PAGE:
learning each tea’s entire processing method and cultivation techniques. I noticed myself becoming more open-minded about tea, and even started learning about Japanese and Indian teas.

I also have an Art background. About 18 years ago I began studying Chinese art and calligraphy. Maybe I am strange. I am not a good student, but I am open minded. From a young age I have tended to study things others don’t, like historical Chinese art restoration, traditional Chinese instruments and Tai Chi. But, the art lifestyle gave me have a calm, patient, detail-oriented mind. It shaped my personality and has helped me create tea ware and pay attention to important details. Good tea must be made using good water and good tea accessories.

I understand you personally manage the whole supply chain, from planting, harvesting, processing, roasting, ect, for your products. Why do you feel this is important?

The quality of the tea is the most important, the price comes next. If I can give you my word and guarantee the quality of the tea, the profit will follow and the business will succeed.

I created (purchased, set up, and planted) tea gardens in 2000, 13 years ago. If you want to sell high quality tea, you must have your own tea gardens, processing facility, importation system, and warehouses. You must do all the processing yourself, otherwise you cannot guarantee that you have good quality.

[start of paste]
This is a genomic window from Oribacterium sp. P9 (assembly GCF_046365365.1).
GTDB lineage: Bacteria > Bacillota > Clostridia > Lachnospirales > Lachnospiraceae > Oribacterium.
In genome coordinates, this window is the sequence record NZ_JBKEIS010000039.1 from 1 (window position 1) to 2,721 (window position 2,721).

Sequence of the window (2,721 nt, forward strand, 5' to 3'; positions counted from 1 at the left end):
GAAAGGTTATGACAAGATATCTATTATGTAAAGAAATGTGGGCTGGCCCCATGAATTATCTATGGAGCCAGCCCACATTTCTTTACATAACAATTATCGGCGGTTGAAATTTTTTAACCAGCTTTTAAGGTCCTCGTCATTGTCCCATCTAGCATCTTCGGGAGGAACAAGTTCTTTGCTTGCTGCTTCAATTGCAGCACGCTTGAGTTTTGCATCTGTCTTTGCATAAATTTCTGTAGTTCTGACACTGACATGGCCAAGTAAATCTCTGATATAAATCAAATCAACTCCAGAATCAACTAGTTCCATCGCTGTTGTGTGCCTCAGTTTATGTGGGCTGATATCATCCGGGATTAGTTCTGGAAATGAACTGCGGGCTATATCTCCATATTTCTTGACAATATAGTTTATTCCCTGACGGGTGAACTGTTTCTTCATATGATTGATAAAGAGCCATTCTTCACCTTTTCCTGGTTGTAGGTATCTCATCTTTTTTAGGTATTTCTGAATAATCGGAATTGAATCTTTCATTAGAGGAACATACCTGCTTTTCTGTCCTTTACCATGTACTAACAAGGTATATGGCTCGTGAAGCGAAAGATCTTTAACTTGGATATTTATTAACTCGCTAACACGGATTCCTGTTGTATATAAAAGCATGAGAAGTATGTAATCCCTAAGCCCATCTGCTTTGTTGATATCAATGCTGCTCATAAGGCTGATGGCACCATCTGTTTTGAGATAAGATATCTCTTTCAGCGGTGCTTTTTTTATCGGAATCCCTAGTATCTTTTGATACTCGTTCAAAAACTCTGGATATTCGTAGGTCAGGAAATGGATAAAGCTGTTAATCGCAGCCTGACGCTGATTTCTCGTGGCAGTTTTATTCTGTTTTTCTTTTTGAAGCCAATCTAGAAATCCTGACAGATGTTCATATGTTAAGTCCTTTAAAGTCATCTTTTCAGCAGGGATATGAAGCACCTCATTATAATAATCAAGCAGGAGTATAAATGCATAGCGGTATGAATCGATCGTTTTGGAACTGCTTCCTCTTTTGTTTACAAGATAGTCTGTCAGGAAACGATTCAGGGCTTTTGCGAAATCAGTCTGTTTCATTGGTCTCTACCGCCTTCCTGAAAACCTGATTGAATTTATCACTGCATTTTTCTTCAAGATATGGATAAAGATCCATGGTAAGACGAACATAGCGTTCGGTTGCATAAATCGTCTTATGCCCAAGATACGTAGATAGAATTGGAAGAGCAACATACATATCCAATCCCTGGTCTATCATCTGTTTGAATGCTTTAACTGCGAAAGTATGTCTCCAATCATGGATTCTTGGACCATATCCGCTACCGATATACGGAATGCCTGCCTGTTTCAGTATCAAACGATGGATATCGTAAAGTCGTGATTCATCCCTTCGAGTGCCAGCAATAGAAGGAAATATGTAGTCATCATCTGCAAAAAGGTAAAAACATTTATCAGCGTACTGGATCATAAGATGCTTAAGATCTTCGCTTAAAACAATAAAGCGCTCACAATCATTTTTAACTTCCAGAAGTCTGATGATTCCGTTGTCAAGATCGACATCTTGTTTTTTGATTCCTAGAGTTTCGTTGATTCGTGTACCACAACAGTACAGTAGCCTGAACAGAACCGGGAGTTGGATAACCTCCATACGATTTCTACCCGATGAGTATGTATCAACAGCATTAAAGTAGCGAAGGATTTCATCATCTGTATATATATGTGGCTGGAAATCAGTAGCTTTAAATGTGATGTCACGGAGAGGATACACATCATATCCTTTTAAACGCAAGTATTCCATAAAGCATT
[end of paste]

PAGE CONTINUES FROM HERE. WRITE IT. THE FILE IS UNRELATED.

You also must have both the proper faculty and your own sorting facility. Most people deal with high end or clean sorting facilities, but what about where the tea was before it got to the sorting facility? Who was handling it? How was it treated? I want to be completely confident in all of these things. Our green teas, for example, are all processed in our own facility which is very clean and hi-tech and maintains strict quality control over each package.

We also do our own importation. This is important because it is not possible to import the exact same quality of tea every year, so we need strict control over what we bring in, and additionally we must have an understanding on how to roast the tea, store it, and keep it fresh to maintain that quality.

This supply-chain is all-important. When I know the whole process, only then can I speak with confidence and honesty to my customers.

Of course when you add more teas, black, white, jasmine, you must have strong honest, reliable, partnerships, which I have been luckily enough to find after 15 years of searching.

Your wholesale has been quite successful, so why did you decide to open a retail location?

I just try to do my best. I still do not feel like I have achieved success. CC Fine tea is still not a famous brand compared to other famous American tea brands. We have done our best but many people don’t know of us—yet.